Presentation on theme: "VISUAL ILLUSIONS SSG RODRIGUEZ REFERENCES: FM 1-301, TC 1-204."— Presentation transcript:
VISUAL ILLUSIONS SSG RODRIGUEZ REFERENCES: FM 1-301, TC 1-204
VISUAL ILLUSIONS The purpose of this class is to give aircrew members the understanding of the illusions and disorientation that can be experienced while flying. Even with references outside the cockpit and the display of instruments inside, aircrew members must be aware and interpret information correctly.
VISUAL ILLUSIONS Decreasing visual information increases the provability of spatial disorientation. Reduced visual reference also create several illusions that can induce spatial disorientation. The acronym that will help you remember the visual illusions is: F.F.F. C.R.A.S.H. S.A.R.
VISUAL ILLUSIONS FASCINATION (FIXATION): Occurs when crew ignore orientation cues and focus their attention on their object and goals. Target hypnosis is a common type of fascination. When a pilot intents to hit a target during gunnery run, the pilot may delay pull-up so long that the aircraft may hit the ground. Increasing scanning techniques will help avoid this illusion.
VISUAL ILLUSIONS FLICKER VERTIGO: A light flickering at a rate of 4 to 20 cycles per sec. Nausea and vomiting in mild cases will occur. In severe cases convulsions and unconsciousness can be experienced. Fatigue, frustration and boredom tent to add to this problem. During the day, the sunlight flickering through the rotor blades will create this effect. During the night, anti-collision lights reflecting against overcast sky, haze, or the rotor system. Proper scanning techniques will decrease focusing on the flickering.
VISUAL ILLUSIONS FALSE HORIZON: Cloud formations may be confused with the horizon on the ground. Confusion may result when a crewmember looks up after being focused inside the cockpit for an extended period of time. Outside references for attitude are less obvious and reliable at night. Pilots should cross reference with instruments.
VISUAL ILLUSIONS CONFUSION WITH GROUND LIGHTS: At night, pilots can put the aircraft in very unusual attitudes to keep ground lights above them. They can mistake the ground lights for the horizon and seashore lights with stars. This cause the pilots to maneuver close to the sea or ground. Cross reference with instruments will help this illusion.
VISUAL ILLUSIONS REVERSIBLE PERSPECTIVE : At night, an aircraft may appear to be going away when is actually approaching. This occurs when one aircraft is flying parallel to another. Watch for the lights, if the are increasing in size the aircraft is coming at you and if they are decreasing is going away from you. A key to remember is: If the red position light is on the RIGHT, the aircraft is RETURNING. RED, RIGHT, RETURN.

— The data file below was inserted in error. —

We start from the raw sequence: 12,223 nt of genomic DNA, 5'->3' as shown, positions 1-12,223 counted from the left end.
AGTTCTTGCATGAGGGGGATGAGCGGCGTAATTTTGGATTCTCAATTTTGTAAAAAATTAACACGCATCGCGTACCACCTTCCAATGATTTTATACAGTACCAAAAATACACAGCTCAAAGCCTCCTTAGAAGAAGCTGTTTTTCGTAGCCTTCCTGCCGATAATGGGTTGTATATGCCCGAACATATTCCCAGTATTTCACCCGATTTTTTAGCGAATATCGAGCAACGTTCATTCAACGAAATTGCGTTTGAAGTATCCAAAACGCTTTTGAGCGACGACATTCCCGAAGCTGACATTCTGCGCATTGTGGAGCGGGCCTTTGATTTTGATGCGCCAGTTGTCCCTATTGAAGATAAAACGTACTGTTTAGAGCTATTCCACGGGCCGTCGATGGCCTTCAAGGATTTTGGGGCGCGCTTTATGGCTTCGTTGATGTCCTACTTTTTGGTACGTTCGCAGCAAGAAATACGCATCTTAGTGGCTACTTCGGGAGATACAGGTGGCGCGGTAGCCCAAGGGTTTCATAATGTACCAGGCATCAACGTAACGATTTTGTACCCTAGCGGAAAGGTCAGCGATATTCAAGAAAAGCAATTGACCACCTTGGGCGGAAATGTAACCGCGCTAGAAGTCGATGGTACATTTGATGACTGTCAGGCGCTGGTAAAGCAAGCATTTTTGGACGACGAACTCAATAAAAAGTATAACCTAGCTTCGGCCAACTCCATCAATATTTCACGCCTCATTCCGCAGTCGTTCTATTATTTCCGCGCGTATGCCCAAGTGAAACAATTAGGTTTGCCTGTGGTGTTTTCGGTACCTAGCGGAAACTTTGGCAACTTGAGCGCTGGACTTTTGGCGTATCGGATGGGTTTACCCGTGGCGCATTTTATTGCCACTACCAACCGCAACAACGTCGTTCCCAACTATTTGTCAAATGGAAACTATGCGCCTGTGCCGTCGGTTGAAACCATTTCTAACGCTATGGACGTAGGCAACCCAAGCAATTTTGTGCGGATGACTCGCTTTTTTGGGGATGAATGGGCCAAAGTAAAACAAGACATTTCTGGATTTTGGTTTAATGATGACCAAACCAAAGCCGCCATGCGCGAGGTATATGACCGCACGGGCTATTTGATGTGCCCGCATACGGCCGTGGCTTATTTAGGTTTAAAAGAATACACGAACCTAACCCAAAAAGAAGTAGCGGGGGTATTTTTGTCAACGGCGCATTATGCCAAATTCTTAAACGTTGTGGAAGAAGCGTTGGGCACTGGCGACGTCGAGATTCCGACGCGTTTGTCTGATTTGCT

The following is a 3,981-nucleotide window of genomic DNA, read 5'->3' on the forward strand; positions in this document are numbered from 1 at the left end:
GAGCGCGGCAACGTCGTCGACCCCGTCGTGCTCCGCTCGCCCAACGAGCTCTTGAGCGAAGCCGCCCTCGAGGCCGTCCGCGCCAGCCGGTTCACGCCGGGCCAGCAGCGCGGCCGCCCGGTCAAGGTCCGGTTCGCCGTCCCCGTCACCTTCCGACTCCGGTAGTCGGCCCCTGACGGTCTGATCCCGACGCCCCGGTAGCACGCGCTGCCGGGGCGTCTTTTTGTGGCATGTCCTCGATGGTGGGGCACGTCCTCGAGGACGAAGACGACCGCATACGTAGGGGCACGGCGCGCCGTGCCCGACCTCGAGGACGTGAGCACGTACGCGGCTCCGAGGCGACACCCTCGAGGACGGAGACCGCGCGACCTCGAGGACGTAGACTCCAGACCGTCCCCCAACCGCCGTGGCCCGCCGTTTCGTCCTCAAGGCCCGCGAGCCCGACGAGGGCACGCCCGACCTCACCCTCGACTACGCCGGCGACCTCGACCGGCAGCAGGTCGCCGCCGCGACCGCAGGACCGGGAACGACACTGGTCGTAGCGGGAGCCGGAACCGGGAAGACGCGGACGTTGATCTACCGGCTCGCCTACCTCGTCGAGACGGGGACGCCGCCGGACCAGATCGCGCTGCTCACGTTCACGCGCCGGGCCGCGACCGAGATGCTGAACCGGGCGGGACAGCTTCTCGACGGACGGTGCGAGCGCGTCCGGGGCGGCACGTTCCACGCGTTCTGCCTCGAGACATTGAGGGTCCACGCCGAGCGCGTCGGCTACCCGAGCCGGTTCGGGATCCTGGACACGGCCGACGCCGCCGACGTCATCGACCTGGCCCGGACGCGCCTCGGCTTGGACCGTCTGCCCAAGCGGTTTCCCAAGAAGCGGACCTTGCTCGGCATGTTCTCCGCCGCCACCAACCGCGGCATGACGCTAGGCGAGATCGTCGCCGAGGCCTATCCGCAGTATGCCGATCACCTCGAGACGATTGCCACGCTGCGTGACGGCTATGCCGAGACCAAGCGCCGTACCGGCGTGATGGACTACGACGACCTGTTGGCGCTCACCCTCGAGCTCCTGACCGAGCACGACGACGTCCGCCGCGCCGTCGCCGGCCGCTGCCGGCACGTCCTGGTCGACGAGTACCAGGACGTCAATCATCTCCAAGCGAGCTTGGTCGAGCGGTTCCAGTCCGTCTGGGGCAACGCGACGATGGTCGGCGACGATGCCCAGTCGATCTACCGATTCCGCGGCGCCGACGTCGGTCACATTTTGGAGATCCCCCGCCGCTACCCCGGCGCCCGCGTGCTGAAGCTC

VISUAL ILLUSIONS AUTOKINESIS: When you stare at a static light in the dark, the light appears to move. If you take a lighted cigarette in a dark room, movement will begin in about 8 to 10 seconds. Your eyes are trying to find another visual reference point. This illusion is not limited to the darkness, it can happen at any time. Correct scanning is the most important solution to this problem. You should not stare at any object or light for more than 10 seconds.
VISUAL ILLUSIONS SIZE-DISTANCE ILLUSION: This results from viewing a light that increases and decreases in brightness. At night, an aircraft hovers next to your aircraft and turns the lights from dim to bright. The aircraft will appear to jump closer to you when it is in the same position. Awareness of the aircraft’s position and proper scanning techniques will help you to determine if the aircraft is in fact moving closer to you.
VISUAL ILLUSIONS HEIGHT PERCEPTION ILLUSION: It is the feeling of being higher above the terrain than you really are. The lack of visual references in areas of poor contrast such as snow, water, or the desert will give you this illusion. Monitor the shadow cast by near objects, such as landing gear, or the aircraft shadow at a hover.
VISUAL ILLUSIONS STRUCTURAL ILLUSION: Caused by things that obscure the vision such as rain showers, heat waves, snow, or sleet. A straight line may appear to be curved when viewed in a desert heat wave, or through a “bubble” window. Be aware of the illusion and your surroundings and change the perspective of view to determine the object that you are trying to identify.
VISUAL ILLUSIONS ALTERED PLAINS OF REFERENCE: A sense of feeling that the pilot needs to climb when the altitude is adequate for crossing an obstacle. When flying over mountains, the pilots may feel the need to climb in altitude when they are well cleared of the mountains. Cross reference with the altimeters and altimeter settings and knowing the altitude of the object will help with this illusion.
VISUAL ILLUSIONS RELATIVE MOTION: This illusion is often encountered during a formation flight when pilots see the movement of other aircraft in their peripheral vision and interpret it as their own motion. Hovering over high grassy areas and focusing on the movement of the grass will give them a sense of aircraft movement. Proper scanning and use of reference points to include the members on the back calling the drifting of the aircraft will help with this illusion.
VISUAL ILLUSIONS In conclusion, this class will give you the fundamental understanding of this illusions. It will take time and careful reviewing of your notes and books to get a full grasp of this illusions. You should review this at least once a week or before a day or night flight. Be aware of this illusions and recognize them as soon as they appear. If you need help, ask another crewmember to clarify what you are seeing. Always call it as you see it!